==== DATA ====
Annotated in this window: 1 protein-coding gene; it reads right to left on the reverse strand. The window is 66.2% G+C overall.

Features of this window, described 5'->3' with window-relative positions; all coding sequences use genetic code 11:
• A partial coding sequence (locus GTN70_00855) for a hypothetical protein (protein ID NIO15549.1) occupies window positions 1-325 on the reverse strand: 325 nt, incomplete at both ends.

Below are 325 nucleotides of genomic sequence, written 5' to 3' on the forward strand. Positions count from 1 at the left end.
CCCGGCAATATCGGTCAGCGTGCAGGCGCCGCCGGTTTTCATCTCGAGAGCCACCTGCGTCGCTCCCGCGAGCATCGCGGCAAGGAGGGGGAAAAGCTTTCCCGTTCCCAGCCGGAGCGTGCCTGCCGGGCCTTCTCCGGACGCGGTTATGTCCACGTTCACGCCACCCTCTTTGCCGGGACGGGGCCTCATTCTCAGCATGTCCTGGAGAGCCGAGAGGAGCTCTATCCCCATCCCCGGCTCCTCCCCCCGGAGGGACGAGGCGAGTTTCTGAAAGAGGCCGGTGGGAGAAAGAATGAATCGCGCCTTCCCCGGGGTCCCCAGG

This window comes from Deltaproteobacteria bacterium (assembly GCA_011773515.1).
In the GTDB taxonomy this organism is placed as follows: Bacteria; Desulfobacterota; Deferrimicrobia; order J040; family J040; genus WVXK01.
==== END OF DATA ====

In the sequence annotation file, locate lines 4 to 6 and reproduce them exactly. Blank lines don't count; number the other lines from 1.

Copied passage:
Below are 325 nucleotides of genomic sequence, written 5' to 3' on the forward strand. Positions count from 1 at the left end.
CCCGGCAATATCGGTCAGCGTGCAGGCGCCGCCGGTTTTCATCTCGAGAGCCACCTGCGTCGCTCCCGCGAGCATCGCGGCAAGGAGGGGGAAAAGCTTTCCCGTTCCCAGCCGGAGCGTGCCTGCCGGGCCTTCTCCGGACGCGGTTATGTCCACGTTCACGCCACCCTCTTTGCCGGGACGGGGCCTCATTCTCAGCATGTCCTGGAGAGCCGAGAGGAGCTCTATCCCCATCCCCGGCTCCTCCCCCCGGAGGGACGAGGCGAGTTTCTGAAAGAGGCCGGTGGGAGAAAGAATGAATCGCGCCTTCCCCGGGGTCCCCAGG

This window comes from Deltaproteobacteria bacterium (assembly GCA_011773515.1).